A long time ago (in a town far, far away), I worked at a movie theater which had two screens. It was quaint compared to the mega-plex down the street from my present home, yet it was constantly busy. It was plopped squarely into the middle of a little burg on the outskirts of a much bigger city.
It was by far the best "minimum wage" job I ever had, sitting in the windowed box, selling tickets that were little more fancy than the tickets they hand you at school carnivals. Red or grey in color, these tickets shot up out of a slot in the top of a stainless steel counter. They were numbered, and at the beginning of the day, I painstakingly logged the opening number in the series into a log book. At the end of the day, I did the same thing. If a young upstart was suspected of trying to reuse a ticket, we checked the suspect's ticket against the log book.
With each new week, because our movies generally changed on Fridays -- nothing has changed there -- the male ushers would go out with the box of letters and the long mechanical arm to change the marquee. I would change the times and movies on the small board inside the box office. Though it sounds very low tech now, we felt we were on the cutting edge. Our theater was clean and neat. Our many light bulbs were regularly checked and changed, if necessary. We had the best pinball machines, and we were one of the first theaters to get an "Asteroids" game. We (mostly) took pride in our work; I know that I did. There was something very Zen about the routine. After a long day at school, I could look forward to an evening running the box office, seeing movies for free on my days off.
I spent a good deal of my youth in that theater, working first for a wonderful Canadian ex-pat who was laid back and very granola. (I later also worked for her and her husband, driving one of their ice cream trucks over a summer). Later, she left and was replaced by a twitchy New Yorker whose hands shook and whose greatest fear was a visit from the district manager. He said he had once wanted to be a brain surgeon. I couldn't help looking at his hands and noticing the way papers flew up into the air when he entered the box office. He was insufferable in his incompetence. When we were expecting company royalty, he would repeatedly run into the men's room and would come back out with his hair dripping onto his shirt, wringing his hands.
All of this occurs to me now when I go to the movies -- not every time, but often. I see the slouchy teenagers working there who couldn't care less about their jobs. I see the managers rushing about, trying to make up for the lackadaisical attitudes of their employees when in fact they are being paid only slightly more to care. I notice that the popcorn is no longer made fresh right behind the counter, popping over the top of the kettle and releasing that delicious aroma (it's okay, though, because I can no longer eat it). I notice that the floors need to be swept. The bathrooms need to be cleaned. The movie theater experience has dulled. It was always a wonderful treat when I was growing up. Then it became my job. And now it is my sometime pleasure.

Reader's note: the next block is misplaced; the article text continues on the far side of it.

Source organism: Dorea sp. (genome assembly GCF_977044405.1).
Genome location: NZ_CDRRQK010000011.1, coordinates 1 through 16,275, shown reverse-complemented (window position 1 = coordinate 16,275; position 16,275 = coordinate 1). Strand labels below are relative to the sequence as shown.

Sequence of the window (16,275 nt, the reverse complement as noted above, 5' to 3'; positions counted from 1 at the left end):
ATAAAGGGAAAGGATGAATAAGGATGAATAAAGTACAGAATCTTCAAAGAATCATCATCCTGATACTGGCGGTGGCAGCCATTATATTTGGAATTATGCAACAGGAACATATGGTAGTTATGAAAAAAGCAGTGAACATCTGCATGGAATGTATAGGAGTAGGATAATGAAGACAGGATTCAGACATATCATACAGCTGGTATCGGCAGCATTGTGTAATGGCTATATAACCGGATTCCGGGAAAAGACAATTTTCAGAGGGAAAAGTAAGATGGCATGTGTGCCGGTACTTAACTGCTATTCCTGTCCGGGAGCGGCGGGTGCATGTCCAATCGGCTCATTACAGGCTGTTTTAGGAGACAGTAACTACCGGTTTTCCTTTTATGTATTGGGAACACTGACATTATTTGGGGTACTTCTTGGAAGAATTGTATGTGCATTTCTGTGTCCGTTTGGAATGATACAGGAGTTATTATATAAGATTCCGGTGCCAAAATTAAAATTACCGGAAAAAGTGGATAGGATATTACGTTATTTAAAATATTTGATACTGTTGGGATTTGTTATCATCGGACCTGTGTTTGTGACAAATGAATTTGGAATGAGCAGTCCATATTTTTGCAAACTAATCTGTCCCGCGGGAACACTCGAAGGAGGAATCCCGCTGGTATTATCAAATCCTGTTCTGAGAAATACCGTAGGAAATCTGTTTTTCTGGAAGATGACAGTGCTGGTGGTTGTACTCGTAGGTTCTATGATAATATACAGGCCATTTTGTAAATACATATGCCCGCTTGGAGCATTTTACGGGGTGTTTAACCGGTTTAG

Technology has certainly changed the way things work at the theater. I can choose to buy my ticket in advance, online, and retrieve it from a kiosk or the counter. Or I can purchase the ticket at the kiosk. Or, quaintly, I can purchase the ticket from a live human being who is behind thick glass and never looks me in the eye. A ticket is printed onto thin cardstock at the time of purchase. I hand over my frequent movie-goer card and it is swiped. I hand over my credit card and it is swiped. Data is sent and received. Approved appears on the register screen. There are no log books. The data is downloaded into a report at the end of the day and can be forwarded on to corporate so that the bean counters will know how profitable the theater has been.
When I recently saw The Other Boleyn Girl, I was grateful that everyone in the theater was respectful enough to keep quiet and not talk on their cell phones. I was delighted by this fact, because I have too often been distracted and interrupted in my viewing experience by other (rude) human beings.
The experience was a good one. The movie was good. The costumes were amazing. Another couple who sat next to us got two seats together only out of the good graces of the group next to us, who moved down a seat (we were on the end already). The woman and I chatted briefly. We agreed that we just had to see this movie on the big screen because of the costumes and sets. Our husbands just looked at each other and shrugged. I allowed that I had built up some chick-flick points by seeing action films with my husband and son previously. We all chuckled at the truth of that, and then we settled back to enjoy our movie. For nearly 2 hours, I was transported out of the modern age of data streams and into pre-Elizabethan England.
As I was sitting down to write this tonight, my head was pounding just a little. A little bit of stress. A little bit of business at work. You know the drill. I was reminded of a movie I saw when I was working at the little theater in my old hometown: "Scanners." Remember that movie? In the previews, this guy appeared to be having some sort of rapid increase in blood pressure, some sort of aneurysm. His head was turning red. He was shaking all over. And then, his head exploded.
I wonder if he had just seen into the future, into the land in which his identity could be stolen if some careless minimum wage worker did something wrong as he or she swiped here, swiped there, swiped everywhere. Or (as recently happened to a couple of friends of mine) they don't even look at the signature to make sure it's you.
If that was the case, I wonder how long until my head explodes.
G'night - D